Keane still waiting to make his mark

Anfield's latest £20m striker has yet to open his account but he's not worried – those cartwheels will be back soon. By Steve Tongue
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The Independent Football

Fifth time lucky? It took Robbie Keane five games to score his first goal for Tottenham, and now after four blanks he is hoping to break the duck for Liverpool at Aston Villa this afternoon. Keen but not desperate, you might say. Happy to have finally arrived at his favourite club, albeit via Wolves, Coventry, Internazionale, Leeds and Tottenham, the little striker from a Dublin council estate is leaving others to worry about what looks from the outside like a difficult process of settling in.

He has been substituted in three out of four games so far, in which Liverpool have been deeply unimpressive: a lucky draw away to Standard Liège in the Champions' League qualifying round, followed by three late, scrambled victories by a single goal, the last of them against the same unfortunate Belgian opponents at Anfield on Wednesday night.

On that last occasion Keane had been hauled off more than half an hour before Dirk Kuyt's knee bundled in a goal worth minimally £10 million and possibly twice as much if Liverpool advance as far as usual in the Champions' League. After being drawn with PSV Eindhoven, Marseille and Atletico Madrid, there will be no room for thesort of errors that have littered performances in the past month.

A fee of £20m for Keane would have looked an awful lot to American eyes had the prospect of earning that amount in Europe been passed up on Wednesday. But the player himself is using previous experience of a slow start to ease concerns about how effective a signing he is going to be in the long term.

"Coming to a new club when you've been at another club for so long, it is always difficult," he insisted. "New players, new environment, it takes a little bit of getting used to.

"It is always nice to score, don't get me wrong," Keane added. "But as long as the team are doing well, that is the most important thing. When you're 28 and have got experience with many clubs, you're not worried one bit about it, as long as the team are winning. That is why I don't really talk about it. I'm not worriedand if I'm not worried, you shouldn't worry."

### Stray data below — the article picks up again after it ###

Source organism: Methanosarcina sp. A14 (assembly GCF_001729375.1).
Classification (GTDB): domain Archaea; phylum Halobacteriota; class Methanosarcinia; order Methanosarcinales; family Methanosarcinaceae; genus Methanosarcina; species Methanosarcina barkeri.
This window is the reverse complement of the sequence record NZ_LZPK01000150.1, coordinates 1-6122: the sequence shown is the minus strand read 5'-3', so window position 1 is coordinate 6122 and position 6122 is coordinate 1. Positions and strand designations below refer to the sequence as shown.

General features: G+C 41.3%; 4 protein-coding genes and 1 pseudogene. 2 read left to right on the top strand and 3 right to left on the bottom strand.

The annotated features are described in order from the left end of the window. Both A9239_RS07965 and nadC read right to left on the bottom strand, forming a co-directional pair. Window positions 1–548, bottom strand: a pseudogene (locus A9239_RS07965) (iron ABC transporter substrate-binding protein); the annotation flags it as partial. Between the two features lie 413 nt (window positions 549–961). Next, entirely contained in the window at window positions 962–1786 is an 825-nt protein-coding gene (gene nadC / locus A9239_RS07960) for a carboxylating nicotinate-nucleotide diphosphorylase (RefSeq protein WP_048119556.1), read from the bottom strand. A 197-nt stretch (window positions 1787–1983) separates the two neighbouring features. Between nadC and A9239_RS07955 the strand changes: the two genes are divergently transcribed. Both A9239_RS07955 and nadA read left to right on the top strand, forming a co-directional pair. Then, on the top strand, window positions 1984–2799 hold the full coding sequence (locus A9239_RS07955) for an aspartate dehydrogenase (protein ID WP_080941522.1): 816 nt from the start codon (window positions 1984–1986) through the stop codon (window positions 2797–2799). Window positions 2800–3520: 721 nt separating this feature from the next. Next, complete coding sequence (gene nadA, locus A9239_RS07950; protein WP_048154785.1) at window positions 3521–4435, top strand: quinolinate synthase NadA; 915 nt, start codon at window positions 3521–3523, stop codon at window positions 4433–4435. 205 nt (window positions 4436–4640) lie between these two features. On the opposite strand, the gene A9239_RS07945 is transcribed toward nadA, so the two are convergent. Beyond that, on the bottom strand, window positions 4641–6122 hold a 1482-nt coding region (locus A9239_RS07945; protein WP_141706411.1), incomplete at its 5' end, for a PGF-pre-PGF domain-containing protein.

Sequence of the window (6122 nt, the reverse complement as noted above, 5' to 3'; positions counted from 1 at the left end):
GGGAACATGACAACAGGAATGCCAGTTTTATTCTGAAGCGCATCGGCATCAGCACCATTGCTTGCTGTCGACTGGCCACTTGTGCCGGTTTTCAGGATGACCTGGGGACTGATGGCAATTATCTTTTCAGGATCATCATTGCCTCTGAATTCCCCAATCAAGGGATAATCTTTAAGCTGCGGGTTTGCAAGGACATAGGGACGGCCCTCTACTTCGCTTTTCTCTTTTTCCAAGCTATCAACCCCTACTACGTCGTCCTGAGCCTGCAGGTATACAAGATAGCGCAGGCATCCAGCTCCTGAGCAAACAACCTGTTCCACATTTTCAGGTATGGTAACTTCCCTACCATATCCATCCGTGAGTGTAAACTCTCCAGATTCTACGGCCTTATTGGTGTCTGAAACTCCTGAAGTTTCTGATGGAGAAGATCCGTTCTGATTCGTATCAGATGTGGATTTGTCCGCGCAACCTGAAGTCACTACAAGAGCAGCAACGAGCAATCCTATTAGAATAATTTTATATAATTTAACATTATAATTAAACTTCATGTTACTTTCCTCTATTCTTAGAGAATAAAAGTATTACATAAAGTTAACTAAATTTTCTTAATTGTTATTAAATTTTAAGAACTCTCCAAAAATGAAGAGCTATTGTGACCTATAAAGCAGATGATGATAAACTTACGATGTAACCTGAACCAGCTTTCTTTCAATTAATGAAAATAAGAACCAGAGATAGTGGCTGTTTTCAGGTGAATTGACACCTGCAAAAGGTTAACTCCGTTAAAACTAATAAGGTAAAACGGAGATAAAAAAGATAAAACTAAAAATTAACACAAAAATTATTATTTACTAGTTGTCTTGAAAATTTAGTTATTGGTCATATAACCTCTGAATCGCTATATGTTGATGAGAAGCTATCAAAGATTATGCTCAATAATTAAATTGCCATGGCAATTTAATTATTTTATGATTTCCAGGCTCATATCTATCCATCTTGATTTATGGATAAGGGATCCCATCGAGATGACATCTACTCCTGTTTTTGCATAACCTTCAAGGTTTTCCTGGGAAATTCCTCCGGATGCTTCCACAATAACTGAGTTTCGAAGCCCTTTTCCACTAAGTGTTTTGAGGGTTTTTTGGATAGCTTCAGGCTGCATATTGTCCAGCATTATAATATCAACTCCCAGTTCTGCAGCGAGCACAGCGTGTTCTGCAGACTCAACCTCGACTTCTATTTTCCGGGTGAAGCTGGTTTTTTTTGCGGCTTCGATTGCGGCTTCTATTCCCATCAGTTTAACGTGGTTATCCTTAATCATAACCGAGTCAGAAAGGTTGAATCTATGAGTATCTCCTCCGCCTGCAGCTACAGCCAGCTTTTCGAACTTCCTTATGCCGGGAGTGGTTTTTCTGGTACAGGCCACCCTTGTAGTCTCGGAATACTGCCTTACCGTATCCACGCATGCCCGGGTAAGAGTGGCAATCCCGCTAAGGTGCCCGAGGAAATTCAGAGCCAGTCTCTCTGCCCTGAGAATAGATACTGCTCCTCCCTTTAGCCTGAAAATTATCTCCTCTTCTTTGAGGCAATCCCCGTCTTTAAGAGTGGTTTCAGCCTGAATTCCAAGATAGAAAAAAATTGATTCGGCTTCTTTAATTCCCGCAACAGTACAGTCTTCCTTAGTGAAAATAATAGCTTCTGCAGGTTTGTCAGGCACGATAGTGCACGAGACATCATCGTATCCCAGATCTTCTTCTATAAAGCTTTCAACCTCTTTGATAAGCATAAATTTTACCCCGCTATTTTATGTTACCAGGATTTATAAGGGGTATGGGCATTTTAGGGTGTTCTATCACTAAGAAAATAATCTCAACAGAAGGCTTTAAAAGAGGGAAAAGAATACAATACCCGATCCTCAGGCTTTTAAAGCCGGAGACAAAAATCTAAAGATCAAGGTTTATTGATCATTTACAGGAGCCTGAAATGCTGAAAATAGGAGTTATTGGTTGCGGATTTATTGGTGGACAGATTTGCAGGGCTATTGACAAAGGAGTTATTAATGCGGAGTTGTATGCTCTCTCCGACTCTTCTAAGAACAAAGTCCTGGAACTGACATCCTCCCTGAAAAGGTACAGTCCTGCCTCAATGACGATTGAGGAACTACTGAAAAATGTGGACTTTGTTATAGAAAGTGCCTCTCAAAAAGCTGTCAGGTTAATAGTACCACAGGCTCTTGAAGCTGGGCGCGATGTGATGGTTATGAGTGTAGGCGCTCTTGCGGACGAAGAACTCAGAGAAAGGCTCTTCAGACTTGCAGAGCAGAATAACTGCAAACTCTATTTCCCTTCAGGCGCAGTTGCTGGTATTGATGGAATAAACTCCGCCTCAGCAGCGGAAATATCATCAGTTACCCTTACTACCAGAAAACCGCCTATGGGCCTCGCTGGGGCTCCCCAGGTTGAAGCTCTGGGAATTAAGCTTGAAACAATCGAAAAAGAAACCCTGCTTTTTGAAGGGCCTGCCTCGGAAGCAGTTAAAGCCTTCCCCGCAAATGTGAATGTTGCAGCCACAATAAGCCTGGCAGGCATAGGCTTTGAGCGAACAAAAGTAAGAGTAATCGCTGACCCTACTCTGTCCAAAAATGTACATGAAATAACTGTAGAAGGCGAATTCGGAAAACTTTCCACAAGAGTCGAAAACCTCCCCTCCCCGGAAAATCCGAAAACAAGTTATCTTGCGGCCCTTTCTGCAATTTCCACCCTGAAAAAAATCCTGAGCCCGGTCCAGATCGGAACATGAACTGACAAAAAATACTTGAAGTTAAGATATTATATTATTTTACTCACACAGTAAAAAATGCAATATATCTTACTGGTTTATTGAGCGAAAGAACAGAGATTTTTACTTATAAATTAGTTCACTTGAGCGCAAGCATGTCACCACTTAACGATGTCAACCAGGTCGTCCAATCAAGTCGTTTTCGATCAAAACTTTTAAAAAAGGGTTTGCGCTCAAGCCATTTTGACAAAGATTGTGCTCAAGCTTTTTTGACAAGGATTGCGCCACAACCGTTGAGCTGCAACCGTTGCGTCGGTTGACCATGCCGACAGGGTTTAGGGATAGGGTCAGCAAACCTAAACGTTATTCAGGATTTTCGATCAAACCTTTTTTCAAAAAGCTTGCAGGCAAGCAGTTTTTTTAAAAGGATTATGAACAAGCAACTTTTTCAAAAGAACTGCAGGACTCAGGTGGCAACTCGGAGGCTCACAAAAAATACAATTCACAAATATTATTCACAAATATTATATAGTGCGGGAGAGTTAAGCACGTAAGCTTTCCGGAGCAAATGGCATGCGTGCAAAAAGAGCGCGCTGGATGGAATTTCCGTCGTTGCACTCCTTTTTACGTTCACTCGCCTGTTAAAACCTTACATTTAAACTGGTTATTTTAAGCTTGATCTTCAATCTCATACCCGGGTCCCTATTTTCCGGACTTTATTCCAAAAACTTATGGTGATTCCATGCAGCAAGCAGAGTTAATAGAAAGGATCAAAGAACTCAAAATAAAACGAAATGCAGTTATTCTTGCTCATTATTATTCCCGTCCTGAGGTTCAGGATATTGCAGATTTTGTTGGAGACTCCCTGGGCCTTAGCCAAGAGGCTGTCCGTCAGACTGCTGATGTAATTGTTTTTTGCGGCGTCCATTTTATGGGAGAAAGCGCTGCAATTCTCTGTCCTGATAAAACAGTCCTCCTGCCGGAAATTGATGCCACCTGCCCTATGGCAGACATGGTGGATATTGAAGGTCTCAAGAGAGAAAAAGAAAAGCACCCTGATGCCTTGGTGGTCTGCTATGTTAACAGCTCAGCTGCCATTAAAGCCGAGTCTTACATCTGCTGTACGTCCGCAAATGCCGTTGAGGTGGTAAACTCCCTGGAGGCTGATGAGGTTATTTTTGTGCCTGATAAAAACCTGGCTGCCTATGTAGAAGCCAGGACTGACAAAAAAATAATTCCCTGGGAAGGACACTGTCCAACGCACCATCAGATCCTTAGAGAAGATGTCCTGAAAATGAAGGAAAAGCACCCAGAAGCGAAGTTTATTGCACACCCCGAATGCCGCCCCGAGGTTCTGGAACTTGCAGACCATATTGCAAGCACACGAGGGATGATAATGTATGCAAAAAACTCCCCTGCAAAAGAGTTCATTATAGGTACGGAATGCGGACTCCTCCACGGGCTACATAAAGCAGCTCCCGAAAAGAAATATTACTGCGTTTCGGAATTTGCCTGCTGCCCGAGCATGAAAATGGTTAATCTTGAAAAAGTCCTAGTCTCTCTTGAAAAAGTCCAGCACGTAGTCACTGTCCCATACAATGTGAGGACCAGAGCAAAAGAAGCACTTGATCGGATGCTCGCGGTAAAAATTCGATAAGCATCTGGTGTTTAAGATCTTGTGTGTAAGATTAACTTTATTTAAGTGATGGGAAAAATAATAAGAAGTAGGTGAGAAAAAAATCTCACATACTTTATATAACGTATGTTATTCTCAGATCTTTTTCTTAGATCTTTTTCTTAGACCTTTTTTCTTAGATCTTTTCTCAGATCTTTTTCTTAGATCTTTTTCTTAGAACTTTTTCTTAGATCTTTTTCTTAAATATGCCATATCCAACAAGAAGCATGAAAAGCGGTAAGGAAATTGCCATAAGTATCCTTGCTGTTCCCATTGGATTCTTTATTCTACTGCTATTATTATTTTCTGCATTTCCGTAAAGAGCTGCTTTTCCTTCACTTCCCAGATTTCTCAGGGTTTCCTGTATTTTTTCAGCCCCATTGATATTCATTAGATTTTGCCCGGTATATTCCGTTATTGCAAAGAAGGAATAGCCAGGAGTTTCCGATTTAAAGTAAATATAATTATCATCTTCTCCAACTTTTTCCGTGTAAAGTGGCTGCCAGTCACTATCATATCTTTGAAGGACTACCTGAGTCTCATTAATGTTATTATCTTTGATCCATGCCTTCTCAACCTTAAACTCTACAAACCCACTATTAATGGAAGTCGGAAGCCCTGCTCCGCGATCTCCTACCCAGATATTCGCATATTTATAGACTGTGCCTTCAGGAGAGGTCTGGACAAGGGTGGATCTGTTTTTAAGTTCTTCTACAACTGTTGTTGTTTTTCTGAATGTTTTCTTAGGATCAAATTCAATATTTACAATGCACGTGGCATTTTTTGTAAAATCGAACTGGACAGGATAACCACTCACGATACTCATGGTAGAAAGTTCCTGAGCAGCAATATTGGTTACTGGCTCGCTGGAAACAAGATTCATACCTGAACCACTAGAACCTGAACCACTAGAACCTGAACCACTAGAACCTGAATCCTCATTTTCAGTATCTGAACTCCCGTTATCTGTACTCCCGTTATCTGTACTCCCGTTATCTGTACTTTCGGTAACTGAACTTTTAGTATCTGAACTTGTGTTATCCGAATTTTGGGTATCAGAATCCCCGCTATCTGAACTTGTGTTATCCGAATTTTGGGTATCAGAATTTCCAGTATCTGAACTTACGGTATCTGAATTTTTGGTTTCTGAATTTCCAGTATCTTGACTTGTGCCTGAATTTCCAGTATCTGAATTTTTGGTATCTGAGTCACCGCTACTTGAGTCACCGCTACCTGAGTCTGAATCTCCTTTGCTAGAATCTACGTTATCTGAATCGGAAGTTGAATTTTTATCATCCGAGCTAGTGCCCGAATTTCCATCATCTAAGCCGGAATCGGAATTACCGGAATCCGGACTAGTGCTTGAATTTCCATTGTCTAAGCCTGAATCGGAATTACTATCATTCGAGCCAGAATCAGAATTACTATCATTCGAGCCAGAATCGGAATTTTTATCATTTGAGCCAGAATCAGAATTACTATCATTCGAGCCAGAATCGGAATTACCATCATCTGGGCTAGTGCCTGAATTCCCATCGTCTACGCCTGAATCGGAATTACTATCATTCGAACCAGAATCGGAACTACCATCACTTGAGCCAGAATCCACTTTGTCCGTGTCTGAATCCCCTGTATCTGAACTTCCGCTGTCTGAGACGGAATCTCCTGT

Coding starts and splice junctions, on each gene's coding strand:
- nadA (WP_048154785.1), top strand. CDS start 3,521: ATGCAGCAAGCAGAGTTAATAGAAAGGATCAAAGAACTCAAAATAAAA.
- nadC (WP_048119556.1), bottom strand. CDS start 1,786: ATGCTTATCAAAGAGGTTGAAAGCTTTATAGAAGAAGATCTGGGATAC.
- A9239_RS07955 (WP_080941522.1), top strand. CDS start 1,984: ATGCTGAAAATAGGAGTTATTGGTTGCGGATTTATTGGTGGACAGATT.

Point taken; and six points taken from Liverpool's opening games against Sunderland and Middlesbrough. Neither, however, was a convincing performance, any more than were the two games with Standard, and now they must go to Villa Park without Steven Gerrard, who scored a superb winning goal there last August but whose subdued performances this season have been explained by the need for an operation on his groin.

"I've been struggling for numerous weeks with it," Gerrard admitted. "It's a very tough time when you're a player and you're injured, and we've got some very big games coming up both for club and country, so it's a massive frustration for me. But I haven't been able to reach my levels because my groin has been so sore."

Gerrard said Liverpool's performances have been below par as well as his own: "We managed to grind out a result against Liège and we've ground out two results in the League, but we're not performing as we'd like to be performing."

He will therefore miss a midfield confrontation today with Gareth Barry, who had at several points during this long, cool summer been expected to join him in Liverpool's midfield as well as England's. Gerrard's replacement today will presumably be Javier Mascherano, who is back from the Olympics with his gold medal, but for all his qualities he will not add to their attacking options.

Keane, naturally enough, believes he will soon strike up a relationship with Fernando Torres as effective as the one he enjoyed in a 46-goal partnership at Tottenham last season with Dimitar Berbatov. "It is only going to come with games. It is one of those things, it won't just happen all of a sudden. We have to understand each other and what the team do. It is not about me or Fernando, or Stevie. It is about the team winning, that is the most important thing."

What he has already found is how much more respect visiting teams pay the home side at Anfield than was the case at White Hart Lane, which last season saw more goals than any other Premier League ground.

"One thing you have to get used to when you are playing at a club like Liverpool is that at home you get the whole [opposing] team behind the ball. You saw that against Liège. You get two holding midfielders, which makes it harder for a second striker to get on the ball than if you were playing a team that are fairly open. Being Liverpool, people come and sit back and try and catch you on the counterattack. The games since I've been here, I think every team has done the same thing."

Martin O'Neill will demand that Villa are bolder than that on their own ground today, and with much more natural width than Liverpool they are well equipped to go at them on a pitch 20 feet wider than Anfield. But that means more space for Keane as well. That trademark cartwheel celebration ought not to be too long coming.